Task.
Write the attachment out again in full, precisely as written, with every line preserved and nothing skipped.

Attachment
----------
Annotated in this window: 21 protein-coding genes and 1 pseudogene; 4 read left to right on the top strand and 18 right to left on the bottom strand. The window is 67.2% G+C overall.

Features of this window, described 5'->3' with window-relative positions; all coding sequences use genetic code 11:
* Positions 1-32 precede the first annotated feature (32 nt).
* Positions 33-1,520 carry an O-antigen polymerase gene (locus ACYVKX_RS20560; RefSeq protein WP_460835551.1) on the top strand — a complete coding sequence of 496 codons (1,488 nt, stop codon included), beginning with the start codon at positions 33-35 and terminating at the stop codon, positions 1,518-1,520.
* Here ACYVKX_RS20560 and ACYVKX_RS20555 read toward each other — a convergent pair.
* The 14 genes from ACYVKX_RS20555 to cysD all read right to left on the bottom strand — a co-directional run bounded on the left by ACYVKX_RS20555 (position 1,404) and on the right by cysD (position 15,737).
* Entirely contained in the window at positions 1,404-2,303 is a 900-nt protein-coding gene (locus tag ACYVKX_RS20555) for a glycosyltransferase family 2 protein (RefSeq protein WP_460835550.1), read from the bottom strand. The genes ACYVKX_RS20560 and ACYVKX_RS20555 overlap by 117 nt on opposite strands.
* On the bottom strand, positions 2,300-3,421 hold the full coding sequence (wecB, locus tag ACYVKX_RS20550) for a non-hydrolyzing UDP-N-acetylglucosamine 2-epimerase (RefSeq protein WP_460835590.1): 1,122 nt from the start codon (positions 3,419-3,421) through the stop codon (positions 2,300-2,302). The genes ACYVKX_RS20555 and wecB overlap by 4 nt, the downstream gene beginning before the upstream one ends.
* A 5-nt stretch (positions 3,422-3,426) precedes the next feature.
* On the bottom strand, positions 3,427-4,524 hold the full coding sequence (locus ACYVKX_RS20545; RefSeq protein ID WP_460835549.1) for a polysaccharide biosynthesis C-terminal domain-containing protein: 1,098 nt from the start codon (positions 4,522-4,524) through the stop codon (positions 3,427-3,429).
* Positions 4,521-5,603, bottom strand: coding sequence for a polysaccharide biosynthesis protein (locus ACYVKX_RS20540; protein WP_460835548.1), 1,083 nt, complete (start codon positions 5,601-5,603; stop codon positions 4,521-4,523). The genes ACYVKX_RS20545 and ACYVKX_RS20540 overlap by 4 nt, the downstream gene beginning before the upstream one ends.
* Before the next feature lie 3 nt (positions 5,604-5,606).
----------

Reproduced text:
Annotated in this window: 21 protein-coding genes and 1 pseudogene; 4 read left to right on the top strand and 18 right to left on the bottom strand. The window is 67.2% G+C overall.

Features of this window, described 5'->3' with window-relative positions; all coding sequences use genetic code 11:
* Positions 1-32 precede the first annotated feature (32 nt).
* Positions 33-1,520 carry an O-antigen polymerase gene (locus ACYVKX_RS20560; RefSeq protein WP_460835551.1) on the top strand — a complete coding sequence of 496 codons (1,488 nt, stop codon included), beginning with the start codon at positions 33-35 and terminating at the stop codon, positions 1,518-1,520.
* Here ACYVKX_RS20560 and ACYVKX_RS20555 read toward each other — a convergent pair.
* The 14 genes from ACYVKX_RS20555 to cysD all read right to left on the bottom strand — a co-directional run bounded on the left by ACYVKX_RS20555 (position 1,404) and on the right by cysD (position 15,737).
* Entirely contained in the window at positions 1,404-2,303 is a 900-nt protein-coding gene (locus tag ACYVKX_RS20555) for a glycosyltransferase family 2 protein (RefSeq protein WP_460835550.1), read from the bottom strand. The genes ACYVKX_RS20560 and ACYVKX_RS20555 overlap by 117 nt on opposite strands.
* On the bottom strand, positions 2,300-3,421 hold the full coding sequence (wecB, locus tag ACYVKX_RS20550) for a non-hydrolyzing UDP-N-acetylglucosamine 2-epimerase (RefSeq protein WP_460835590.1): 1,122 nt from the start codon (positions 3,419-3,421) through the stop codon (positions 2,300-2,302). The genes ACYVKX_RS20555 and wecB overlap by 4 nt, the downstream gene beginning before the upstream one ends.
* A 5-nt stretch (positions 3,422-3,426) precedes the next feature.
* On the bottom strand, positions 3,427-4,524 hold the full coding sequence (locus ACYVKX_RS20545; RefSeq protein ID WP_460835549.1) for a polysaccharide biosynthesis C-terminal domain-containing protein: 1,098 nt from the start codon (positions 4,522-4,524) through the stop codon (positions 3,427-3,429).
* Positions 4,521-5,603, bottom strand: coding sequence for a polysaccharide biosynthesis protein (locus ACYVKX_RS20540; protein WP_460835548.1), 1,083 nt, complete (start codon positions 5,601-5,603; stop codon positions 4,521-4,523). The genes ACYVKX_RS20545 and ACYVKX_RS20540 overlap by 4 nt, the downstream gene beginning before the upstream one ends.
* Before the next feature lie 3 nt (positions 5,604-5,606).